The Land Trust does its best to provide the community with a safe and enjoyable experience on its property, but visitors should take a few simple measures to ensure that a lovely walk in the woods doesn’t end on a sour note. When it comes to ticks, awareness, preparedness, and prevention are a few steps to take to keep you tick-free and enjoying your favorite Land Trust properties.
Living in New England, ticks are a fact of life. If you haven’t found a tick on your skin or clothing or have been bitten, chances are you know someone who has. Because ticks require physical contact to be transported (i.e. they don’t fly) spending time outdoors in tall grass, shrubs, along stone walls, or even on the golf course, makes you susceptible to at tick bite. Ticks are parasites that live off of blood and can be carriers of diseases, most notably Lyme disease.
Not all ticks are infected with Lyme disease, but those that are can spread it. Typical symptoms include fever, headache, fatigue, and a characteristic skin rash. If left untreated, infection can spread to joints, the heart, and the nervous system. Lyme disease is diagnosed based on symptoms, physical appearance (e.g., rash), the possibility of exposure, and is generally treated with antibiotics.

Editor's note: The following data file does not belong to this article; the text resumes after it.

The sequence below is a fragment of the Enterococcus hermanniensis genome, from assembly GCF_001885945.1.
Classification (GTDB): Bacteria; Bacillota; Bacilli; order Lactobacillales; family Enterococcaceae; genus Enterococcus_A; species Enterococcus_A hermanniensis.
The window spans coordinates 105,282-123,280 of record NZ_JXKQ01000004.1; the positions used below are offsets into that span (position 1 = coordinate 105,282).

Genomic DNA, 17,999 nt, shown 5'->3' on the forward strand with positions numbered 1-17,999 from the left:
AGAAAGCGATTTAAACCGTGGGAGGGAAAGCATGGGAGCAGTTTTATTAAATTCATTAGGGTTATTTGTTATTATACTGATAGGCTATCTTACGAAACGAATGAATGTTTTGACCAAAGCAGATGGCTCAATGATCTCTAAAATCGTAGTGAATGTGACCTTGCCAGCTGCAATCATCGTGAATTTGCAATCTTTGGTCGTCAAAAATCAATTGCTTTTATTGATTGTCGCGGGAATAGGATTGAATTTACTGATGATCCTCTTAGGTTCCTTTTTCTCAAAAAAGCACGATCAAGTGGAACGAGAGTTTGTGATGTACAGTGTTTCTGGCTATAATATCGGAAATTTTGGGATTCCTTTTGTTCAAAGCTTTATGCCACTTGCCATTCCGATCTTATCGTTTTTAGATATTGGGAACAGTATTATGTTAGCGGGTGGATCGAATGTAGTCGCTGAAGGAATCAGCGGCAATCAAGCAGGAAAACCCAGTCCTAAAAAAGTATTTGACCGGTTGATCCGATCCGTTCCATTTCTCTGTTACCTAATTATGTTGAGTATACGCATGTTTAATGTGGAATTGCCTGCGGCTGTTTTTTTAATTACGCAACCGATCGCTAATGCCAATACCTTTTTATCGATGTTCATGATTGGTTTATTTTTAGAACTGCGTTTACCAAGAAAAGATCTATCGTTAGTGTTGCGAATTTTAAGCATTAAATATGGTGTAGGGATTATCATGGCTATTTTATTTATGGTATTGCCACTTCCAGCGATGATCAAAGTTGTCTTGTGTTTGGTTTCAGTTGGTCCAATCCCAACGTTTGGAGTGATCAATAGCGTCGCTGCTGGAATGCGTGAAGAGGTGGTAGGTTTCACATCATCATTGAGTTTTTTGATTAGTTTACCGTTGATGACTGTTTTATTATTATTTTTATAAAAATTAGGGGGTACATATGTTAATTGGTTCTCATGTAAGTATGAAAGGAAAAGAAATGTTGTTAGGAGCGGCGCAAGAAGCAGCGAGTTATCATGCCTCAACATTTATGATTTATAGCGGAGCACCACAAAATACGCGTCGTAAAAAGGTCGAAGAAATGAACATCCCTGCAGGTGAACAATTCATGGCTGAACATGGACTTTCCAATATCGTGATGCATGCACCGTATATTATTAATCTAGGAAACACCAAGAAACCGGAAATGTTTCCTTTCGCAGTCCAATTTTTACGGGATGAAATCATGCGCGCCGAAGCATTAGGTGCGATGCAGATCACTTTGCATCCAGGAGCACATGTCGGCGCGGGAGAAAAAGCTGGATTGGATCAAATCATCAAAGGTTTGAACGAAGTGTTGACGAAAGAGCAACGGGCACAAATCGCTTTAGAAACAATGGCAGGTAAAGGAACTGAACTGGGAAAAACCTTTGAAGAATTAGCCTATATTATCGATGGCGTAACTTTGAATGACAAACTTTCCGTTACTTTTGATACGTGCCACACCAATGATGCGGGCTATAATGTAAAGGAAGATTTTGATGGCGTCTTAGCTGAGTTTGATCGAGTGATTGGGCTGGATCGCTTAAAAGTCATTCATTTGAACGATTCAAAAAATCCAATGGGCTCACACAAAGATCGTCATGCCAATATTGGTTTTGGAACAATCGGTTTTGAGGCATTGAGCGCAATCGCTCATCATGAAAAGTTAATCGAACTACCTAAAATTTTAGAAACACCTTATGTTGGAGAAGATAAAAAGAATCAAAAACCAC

The Land Trust works diligently to keep our established trail free of overhanging shrubs, and rid of invasive plants like the Japanese Barberry (Berberis thunbergii) which act as beneficial mouse (and therefore,tick) habitat (Read more about ticks and Barberry here.) This is a never-ending process that requires diligent stewardship in order to reduce pressure from invasive and therefor tick habitat.
Land Trust visitors can take precautions as well by wearing long-sleeve shirts, tucking pants into socks and applying insect repellent. Always check for ticks once you return home, shower, inspect, and wash your clothes (Read: 10 ways to Avoid Tick Bites).
As the Land Trust does its part to keep trails open and to reduce the risk of tick exposure, visitors can do their part as well. Take preventative measures and make second-nature checking for ticks once you leave the property. Doing so will keep you out walking your woods and enjoying the scenic beauty that New Canaan and the Land Trust have to offer.